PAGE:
Using sediments acquired during Expedition 382, scientists have discovered ancient DNA dating back one million years.
Understanding the past climate of our planet is of great importance if we are to understand how natural climatological cycles will occur in the future of our planet. But in addition to that, it is also important to know how external factors affected the climate, ice, and sea level in the past. Therefore, in order to see what Earth was like in the distant past, even millions of years ago, we look to the massive ice sheets our planet is home to.
Using deep-sea sediments in the Scotia Sea north of the Antarctic continent, scientists from the University of Tasmania and the University of Bonn have discovered the oldest marine DNA yet discovered. As per scientists, there is evidence that the material previously recovered contains material that dates back a million years. According to the findings, sedimentary DNA demonstrates how climate change can affect ocean ecosystems for extended periods of time. As a result of this finding, the marine life around the frozen continent can also be assessed in terms of its current condition and future changes.
This is particularly important given the vulnerability of our planet’s largest frozen desert, Antarctica, to climate change. It is, therefore, critical and urgent to study how polar marine ecosystems have responded to environmental and climate change over time. In recent years, sedimentary ancient DNA (sedaDNA) has become an important technique for analyzing the past of the ocean, including when it lived and who lived there. Climate change can also be associated with times of major composition changes. Knowing how marine life around Antarctica will respond to climate change in the future can help us make predictions, adapt, and be prepared.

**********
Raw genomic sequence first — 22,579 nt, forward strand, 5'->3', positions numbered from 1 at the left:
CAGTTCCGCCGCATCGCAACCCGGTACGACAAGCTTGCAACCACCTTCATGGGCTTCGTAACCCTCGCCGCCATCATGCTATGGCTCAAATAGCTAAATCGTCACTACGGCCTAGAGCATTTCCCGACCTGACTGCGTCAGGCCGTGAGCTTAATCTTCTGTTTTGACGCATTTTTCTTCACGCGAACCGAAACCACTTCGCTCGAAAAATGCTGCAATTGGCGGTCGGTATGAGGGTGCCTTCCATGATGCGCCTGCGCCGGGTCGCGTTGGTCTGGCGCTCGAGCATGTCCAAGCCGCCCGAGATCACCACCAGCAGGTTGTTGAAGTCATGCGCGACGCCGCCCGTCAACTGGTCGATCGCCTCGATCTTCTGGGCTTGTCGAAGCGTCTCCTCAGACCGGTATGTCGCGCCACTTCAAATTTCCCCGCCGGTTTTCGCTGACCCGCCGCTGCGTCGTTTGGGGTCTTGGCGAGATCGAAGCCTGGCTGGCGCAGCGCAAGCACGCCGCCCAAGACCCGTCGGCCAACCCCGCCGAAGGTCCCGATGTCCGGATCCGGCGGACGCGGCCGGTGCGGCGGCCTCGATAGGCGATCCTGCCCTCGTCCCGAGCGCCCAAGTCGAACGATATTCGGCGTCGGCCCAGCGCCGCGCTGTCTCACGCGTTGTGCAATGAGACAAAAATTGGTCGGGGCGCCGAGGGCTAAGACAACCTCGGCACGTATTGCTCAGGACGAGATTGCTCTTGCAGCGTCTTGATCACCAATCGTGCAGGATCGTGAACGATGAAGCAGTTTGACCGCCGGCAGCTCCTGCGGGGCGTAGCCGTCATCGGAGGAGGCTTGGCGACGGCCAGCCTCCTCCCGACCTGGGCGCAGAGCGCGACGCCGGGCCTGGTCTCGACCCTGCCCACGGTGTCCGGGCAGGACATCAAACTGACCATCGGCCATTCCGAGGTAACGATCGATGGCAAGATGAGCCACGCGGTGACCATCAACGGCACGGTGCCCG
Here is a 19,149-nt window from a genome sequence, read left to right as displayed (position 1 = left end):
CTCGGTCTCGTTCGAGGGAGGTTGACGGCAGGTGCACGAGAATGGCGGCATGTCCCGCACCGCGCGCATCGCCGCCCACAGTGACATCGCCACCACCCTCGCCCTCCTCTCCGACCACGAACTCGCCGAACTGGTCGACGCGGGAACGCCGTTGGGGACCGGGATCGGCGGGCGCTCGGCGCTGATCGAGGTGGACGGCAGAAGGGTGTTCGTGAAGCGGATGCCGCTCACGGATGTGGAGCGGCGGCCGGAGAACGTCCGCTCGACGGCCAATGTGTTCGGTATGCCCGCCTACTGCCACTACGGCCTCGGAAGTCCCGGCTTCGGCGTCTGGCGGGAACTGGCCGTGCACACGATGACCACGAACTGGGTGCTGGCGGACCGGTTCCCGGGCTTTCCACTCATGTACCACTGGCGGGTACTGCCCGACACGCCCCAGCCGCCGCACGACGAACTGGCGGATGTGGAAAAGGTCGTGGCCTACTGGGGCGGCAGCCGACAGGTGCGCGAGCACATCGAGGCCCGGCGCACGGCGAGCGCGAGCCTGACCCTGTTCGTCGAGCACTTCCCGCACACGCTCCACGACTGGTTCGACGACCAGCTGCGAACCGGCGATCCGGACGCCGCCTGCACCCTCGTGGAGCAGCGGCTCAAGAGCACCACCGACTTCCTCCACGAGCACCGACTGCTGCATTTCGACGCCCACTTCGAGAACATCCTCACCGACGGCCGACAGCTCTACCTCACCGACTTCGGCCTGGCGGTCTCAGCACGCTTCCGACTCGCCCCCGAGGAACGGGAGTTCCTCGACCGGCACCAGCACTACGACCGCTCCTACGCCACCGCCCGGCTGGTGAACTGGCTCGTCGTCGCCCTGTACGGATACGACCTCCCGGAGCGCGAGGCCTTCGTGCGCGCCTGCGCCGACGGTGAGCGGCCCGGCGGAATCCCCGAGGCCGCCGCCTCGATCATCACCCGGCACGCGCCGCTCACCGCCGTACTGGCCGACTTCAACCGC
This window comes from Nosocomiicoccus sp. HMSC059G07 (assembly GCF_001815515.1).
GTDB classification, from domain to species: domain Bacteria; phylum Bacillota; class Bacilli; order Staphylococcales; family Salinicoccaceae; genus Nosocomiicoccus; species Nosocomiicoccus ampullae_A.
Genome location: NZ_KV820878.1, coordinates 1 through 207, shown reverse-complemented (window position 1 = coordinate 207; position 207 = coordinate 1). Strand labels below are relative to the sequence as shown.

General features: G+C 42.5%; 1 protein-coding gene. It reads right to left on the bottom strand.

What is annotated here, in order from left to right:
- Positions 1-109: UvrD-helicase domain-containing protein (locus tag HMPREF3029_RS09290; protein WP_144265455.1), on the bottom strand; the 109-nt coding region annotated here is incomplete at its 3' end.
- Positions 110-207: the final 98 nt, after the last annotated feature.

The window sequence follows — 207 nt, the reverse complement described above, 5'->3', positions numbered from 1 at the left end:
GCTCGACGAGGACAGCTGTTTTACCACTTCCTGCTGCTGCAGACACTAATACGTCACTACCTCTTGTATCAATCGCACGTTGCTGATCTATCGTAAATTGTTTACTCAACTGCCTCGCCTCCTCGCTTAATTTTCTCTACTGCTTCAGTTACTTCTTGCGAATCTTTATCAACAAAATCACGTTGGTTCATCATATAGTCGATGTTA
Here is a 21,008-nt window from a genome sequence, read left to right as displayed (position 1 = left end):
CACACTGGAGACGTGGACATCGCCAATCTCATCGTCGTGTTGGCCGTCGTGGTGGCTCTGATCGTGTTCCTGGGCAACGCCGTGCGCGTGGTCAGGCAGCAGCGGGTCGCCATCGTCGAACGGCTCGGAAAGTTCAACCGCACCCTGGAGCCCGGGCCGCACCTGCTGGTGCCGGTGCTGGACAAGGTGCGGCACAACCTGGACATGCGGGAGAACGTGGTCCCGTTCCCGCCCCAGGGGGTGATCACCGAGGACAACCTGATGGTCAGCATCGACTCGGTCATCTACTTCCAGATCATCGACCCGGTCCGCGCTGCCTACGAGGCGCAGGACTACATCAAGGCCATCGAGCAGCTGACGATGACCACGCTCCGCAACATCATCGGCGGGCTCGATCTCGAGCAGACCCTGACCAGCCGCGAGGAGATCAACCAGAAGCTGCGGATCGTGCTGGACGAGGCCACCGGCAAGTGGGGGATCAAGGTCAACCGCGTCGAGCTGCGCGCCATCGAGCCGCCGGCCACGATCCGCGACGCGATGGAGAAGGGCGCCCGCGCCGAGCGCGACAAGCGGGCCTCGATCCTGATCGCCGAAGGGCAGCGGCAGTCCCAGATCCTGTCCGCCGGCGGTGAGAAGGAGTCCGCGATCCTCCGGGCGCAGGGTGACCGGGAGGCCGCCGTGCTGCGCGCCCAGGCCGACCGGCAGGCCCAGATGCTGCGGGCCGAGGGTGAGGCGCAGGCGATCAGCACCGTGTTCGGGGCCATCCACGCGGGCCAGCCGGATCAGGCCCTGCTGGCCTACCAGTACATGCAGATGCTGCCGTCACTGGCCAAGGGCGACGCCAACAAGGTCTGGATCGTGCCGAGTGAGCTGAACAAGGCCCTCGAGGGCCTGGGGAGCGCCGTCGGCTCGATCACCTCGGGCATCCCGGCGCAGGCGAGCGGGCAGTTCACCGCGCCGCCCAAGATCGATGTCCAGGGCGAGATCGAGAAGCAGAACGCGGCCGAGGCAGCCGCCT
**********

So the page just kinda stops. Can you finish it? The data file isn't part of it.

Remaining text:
Using sediments acquired during IODP Expedition 382: ‘Iceberg Alley and Subantarctic Ice and Ocean Dynamics’ in 2019, sedaDNA was used by an international team to investigate marine organism structure changes over the last 1 million years. Firstly, the team inspected the DNA fragments for signs of age-related damage, as well as for signs of contamination, and ensured that sedaDNA signals were genuine. With all precautions taken, they were able to detect ancient DNA that was one million years old.
Lead investigator Dr. Linda Armbrecht from the University of Tasmania, Australia, said that “this is by far the oldest authenticated marine sedaDNA to date.”. Diatoms were among the organisms whose DNA was detected to be half a million years old. Diatom abundance also increased during warm climate periods, according to the data. Scotia Sea’s food web went through a similar change roughly 14,500 years ago. Dr. Michael Weber, the second author of the study from the University of Bonn, noted that this change is associated with rapid rises in sea levels worldwide and massive losses of Antarctic ice due to natural warming. Antarctica’s ocean productivity increased as a result of the warming.
Using sedaDNA analysis of marine ecosystems over the course of multiple ice ages, the study shows that marine sedaDNA analysis can be extended to hundreds of thousands of years, enabling the study of ecosystem-wide marine shifts and changes to paleo-productivity over time. Climate change during these periods can also provide insight into how the ecosystem will respond to current and future human-induced climate change.
The study detailing the discovery was published in the journal Nature Communications.